600 N. Lamar Blvd
Open 7 days 24 hours, except Wed 1 a.m.–6 a.m.
Magnolia Cafe South
Is it the whimsical artwork, cheery print tablecloths, and mismatched booths? Or the toy pterodactyl hanging from the ceiling? Either way, the South Austin Magnolia has the hippie-dippie vibe nailed. The coffee is better than average, and the menu is economical and good. Order the fried-egg sandwich on sourdough—two eggs over easy, three tomato slices, ruffly leaf lettuce—or the house version of the three-egg omelet, with avocado and cheddar-jack cheese (you know you want that lemon–sour cream sauce). And never, under any circumstances, pass up the city’s best home fries, creamy inside and perfectly crispy from the griddle.
1920 S. Congress Ave
Open 7 days 24 hours
TRY THE . . .
Chocolate croissant at Baguette et Chocolat, because it’s the Frenchiest croissant in town. Blueberry blintzes at Blue Dahlia Bistro, because you’ll never make crepes with sweet ricotta and blueberries for yourself. Joey Rocha Plate at Joe’s Bakery and Coffee Shop, because after carne guisada, potatoes, beans, and bacon, you’ll never be hungry again.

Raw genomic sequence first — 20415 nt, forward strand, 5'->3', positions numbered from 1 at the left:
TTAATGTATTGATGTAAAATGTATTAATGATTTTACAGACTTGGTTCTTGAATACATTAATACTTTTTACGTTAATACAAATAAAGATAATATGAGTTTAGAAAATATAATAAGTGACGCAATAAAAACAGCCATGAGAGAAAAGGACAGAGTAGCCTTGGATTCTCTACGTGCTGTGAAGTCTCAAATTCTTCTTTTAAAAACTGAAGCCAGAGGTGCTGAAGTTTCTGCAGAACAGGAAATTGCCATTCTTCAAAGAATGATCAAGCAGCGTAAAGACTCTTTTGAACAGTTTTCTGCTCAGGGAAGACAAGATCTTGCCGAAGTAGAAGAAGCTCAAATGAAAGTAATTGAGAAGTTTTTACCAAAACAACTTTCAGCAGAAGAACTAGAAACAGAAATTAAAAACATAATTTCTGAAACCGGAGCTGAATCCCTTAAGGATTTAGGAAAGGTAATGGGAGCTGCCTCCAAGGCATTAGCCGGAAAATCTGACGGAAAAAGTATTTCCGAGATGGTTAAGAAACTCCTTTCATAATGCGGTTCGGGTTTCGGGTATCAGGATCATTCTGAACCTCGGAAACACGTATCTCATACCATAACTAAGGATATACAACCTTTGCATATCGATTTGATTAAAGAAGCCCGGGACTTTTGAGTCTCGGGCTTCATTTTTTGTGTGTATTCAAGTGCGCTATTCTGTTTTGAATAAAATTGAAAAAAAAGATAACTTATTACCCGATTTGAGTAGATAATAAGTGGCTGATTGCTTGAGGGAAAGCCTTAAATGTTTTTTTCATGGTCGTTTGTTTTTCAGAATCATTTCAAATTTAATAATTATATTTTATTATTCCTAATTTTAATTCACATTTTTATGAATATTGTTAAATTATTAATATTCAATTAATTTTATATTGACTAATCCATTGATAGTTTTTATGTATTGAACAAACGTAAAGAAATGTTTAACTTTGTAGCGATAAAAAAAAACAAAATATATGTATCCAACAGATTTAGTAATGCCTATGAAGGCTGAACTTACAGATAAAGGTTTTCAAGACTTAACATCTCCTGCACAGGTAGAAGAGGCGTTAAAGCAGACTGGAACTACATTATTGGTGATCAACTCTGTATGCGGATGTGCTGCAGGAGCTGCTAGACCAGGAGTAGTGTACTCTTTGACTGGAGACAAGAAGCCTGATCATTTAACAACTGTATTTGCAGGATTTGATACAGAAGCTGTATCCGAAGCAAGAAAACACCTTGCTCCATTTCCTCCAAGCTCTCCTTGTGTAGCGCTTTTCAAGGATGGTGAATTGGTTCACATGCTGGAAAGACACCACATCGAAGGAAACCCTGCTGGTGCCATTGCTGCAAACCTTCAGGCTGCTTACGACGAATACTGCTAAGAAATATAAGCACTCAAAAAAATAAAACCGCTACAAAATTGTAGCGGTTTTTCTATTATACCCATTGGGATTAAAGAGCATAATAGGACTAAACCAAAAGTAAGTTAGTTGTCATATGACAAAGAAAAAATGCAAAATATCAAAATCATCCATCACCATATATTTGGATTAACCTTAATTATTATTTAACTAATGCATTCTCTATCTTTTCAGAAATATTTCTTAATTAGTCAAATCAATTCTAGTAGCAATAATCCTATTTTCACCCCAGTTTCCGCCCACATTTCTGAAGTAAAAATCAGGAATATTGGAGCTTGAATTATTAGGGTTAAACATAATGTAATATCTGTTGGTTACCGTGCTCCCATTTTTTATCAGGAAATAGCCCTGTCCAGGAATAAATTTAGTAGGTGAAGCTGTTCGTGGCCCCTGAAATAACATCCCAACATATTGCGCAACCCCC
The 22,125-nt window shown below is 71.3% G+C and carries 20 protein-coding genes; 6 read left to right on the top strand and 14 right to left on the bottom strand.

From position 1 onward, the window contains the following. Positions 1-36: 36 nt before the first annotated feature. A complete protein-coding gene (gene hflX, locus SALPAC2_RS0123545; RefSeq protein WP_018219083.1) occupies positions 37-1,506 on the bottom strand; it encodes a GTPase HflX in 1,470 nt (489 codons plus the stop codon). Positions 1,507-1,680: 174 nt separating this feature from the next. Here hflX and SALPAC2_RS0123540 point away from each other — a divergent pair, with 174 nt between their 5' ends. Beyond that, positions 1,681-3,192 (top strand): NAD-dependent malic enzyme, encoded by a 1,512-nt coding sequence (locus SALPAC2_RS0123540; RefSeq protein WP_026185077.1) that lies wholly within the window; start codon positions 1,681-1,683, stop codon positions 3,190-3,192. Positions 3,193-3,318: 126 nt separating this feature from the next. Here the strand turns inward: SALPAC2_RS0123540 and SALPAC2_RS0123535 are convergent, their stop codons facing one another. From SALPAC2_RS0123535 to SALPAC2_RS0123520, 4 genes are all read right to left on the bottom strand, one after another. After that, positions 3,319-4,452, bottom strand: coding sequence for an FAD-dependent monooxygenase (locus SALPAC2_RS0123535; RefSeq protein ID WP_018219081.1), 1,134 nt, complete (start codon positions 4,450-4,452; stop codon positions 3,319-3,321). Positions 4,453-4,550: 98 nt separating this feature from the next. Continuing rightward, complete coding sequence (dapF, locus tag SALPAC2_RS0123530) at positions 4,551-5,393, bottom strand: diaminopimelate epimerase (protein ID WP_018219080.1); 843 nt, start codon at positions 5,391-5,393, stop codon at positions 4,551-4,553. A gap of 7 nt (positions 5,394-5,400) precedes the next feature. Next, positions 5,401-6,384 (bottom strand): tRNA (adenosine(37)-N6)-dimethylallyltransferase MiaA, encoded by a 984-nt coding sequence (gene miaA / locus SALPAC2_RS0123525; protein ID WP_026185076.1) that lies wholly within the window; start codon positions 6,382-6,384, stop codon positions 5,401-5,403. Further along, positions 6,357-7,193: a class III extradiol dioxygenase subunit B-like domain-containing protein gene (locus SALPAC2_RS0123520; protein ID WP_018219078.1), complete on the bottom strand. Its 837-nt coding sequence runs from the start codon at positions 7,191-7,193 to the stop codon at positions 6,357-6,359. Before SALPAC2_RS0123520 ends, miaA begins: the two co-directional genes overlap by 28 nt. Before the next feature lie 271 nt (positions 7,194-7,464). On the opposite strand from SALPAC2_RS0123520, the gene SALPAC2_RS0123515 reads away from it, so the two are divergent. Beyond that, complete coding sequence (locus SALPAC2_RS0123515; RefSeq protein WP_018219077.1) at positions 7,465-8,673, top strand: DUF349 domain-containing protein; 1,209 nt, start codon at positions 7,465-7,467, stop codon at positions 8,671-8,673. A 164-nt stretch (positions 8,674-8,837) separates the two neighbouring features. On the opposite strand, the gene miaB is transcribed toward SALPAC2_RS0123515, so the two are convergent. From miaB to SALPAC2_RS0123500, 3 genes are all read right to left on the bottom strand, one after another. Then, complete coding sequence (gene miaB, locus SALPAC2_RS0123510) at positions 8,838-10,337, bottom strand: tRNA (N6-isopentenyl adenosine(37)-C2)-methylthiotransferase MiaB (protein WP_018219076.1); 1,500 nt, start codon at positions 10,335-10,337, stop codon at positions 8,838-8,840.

BY J. NAYLOR
Scrambled eggs—moist and fluffy—are a true art form at this Deep Ellum hangout. For proof, order the exemplary plate of migas, which come with a deep green salsa imbued with cilantro, fresh tomatoes, and jalapeño. Chunky oven-roasted potatoes and firm black beans shore up the works. The huevos rancheros, with sunny-side-up eggs atop crisp corn tostadas, are also sensational. Perhaps the heartiest option, though, is the chicken-fried steak and eggs, anchored by an ultra-thin filet with a golden, crunchy crust and served with a side of grits, which spring to life when topped with fresh pico de gallo. Cheap mimosas, Mexican-tiled tables, and a quirky staff add to the Austin feel at this live-music venue, whose tagline is, rightfully, “After a long, hard night of partying . . . we still look great the next morning.”
Open Mon 9 a.m. –2 p.m., Tue–Sun 9–9